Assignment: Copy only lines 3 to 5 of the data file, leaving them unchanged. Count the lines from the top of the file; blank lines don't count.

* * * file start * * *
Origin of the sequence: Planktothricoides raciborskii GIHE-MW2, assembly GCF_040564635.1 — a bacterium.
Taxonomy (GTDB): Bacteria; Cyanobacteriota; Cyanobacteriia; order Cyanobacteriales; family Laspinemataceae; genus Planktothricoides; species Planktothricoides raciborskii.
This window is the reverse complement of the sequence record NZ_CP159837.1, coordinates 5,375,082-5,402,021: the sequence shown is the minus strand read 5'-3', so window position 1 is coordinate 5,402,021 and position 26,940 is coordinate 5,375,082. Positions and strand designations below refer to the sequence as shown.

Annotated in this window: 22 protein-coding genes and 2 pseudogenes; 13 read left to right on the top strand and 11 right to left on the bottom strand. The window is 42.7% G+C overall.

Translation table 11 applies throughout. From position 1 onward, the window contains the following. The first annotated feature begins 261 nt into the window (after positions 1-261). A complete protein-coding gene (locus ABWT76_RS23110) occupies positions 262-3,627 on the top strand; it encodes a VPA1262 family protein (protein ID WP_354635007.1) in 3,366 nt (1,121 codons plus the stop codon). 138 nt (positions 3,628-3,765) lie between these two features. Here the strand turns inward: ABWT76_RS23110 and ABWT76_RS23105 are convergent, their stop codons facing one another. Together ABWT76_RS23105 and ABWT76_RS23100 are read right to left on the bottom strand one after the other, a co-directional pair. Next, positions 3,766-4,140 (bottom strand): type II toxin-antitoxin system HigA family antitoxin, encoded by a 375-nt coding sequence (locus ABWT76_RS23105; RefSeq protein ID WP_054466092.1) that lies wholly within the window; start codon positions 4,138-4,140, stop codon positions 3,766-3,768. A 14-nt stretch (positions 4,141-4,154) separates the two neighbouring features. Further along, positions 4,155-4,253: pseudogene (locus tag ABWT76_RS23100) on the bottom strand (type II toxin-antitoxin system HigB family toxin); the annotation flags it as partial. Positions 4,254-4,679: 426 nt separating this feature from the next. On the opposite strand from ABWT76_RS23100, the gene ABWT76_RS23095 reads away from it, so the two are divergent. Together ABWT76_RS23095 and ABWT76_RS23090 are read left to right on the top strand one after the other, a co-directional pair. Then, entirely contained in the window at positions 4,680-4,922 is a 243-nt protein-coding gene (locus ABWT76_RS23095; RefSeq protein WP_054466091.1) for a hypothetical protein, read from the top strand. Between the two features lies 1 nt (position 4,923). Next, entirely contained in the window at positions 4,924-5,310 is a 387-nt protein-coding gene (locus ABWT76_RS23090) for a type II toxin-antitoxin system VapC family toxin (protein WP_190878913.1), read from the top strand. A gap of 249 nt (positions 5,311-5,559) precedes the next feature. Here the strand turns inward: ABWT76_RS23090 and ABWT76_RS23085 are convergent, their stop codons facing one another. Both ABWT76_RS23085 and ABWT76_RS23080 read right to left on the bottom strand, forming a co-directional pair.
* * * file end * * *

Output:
This window is the reverse complement of the sequence record NZ_CP159837.1, coordinates 5,375,082-5,402,021: the sequence shown is the minus strand read 5'-3', so window position 1 is coordinate 5,402,021 and position 26,940 is coordinate 5,375,082. Positions and strand designations below refer to the sequence as shown.

Annotated in this window: 22 protein-coding genes and 2 pseudogenes; 13 read left to right on the top strand and 11 right to left on the bottom strand. The window is 42.7% G+C overall.

Translation table 11 applies throughout. From position 1 onward, the window contains the following. The first annotated feature begins 261 nt into the window (after positions 1-261). A complete protein-coding gene (locus ABWT76_RS23110) occupies positions 262-3,627 on the top strand; it encodes a VPA1262 family protein (protein ID WP_354635007.1) in 3,366 nt (1,121 codons plus the stop codon). 138 nt (positions 3,628-3,765) lie between these two features. Here the strand turns inward: ABWT76_RS23110 and ABWT76_RS23105 are convergent, their stop codons facing one another. Together ABWT76_RS23105 and ABWT76_RS23100 are read right to left on the bottom strand one after the other, a co-directional pair. Next, positions 3,766-4,140 (bottom strand): type II toxin-antitoxin system HigA family antitoxin, encoded by a 375-nt coding sequence (locus ABWT76_RS23105; RefSeq protein ID WP_054466092.1) that lies wholly within the window; start codon positions 4,138-4,140, stop codon positions 3,766-3,768. A 14-nt stretch (positions 4,141-4,154) separates the two neighbouring features. Further along, positions 4,155-4,253: pseudogene (locus tag ABWT76_RS23100) on the bottom strand (type II toxin-antitoxin system HigB family toxin); the annotation flags it as partial. Positions 4,254-4,679: 426 nt separating this feature from the next. On the opposite strand from ABWT76_RS23100, the gene ABWT76_RS23095 reads away from it, so the two are divergent. Together ABWT76_RS23095 and ABWT76_RS23090 are read left to right on the top strand one after the other, a co-directional pair. Then, entirely contained in the window at positions 4,680-4,922 is a 243-nt protein-coding gene (locus ABWT76_RS23095; RefSeq protein WP_054466091.1) for a hypothetical protein, read from the top strand. Between the two features lies 1 nt (position 4,923). Next, entirely contained in the window at positions 4,924-5,310 is a 387-nt protein-coding gene (locus ABWT76_RS23090) for a type II toxin-antitoxin system VapC family toxin (protein WP_190878913.1), read from the top strand. A gap of 249 nt (positions 5,311-5,559) precedes the next feature. Here the strand turns inward: ABWT76_RS23090 and ABWT76_RS23085 are convergent, their stop codons facing one another. Both ABWT76_RS23085 and ABWT76_RS23080 read right to left on the bottom strand, forming a co-directional pair.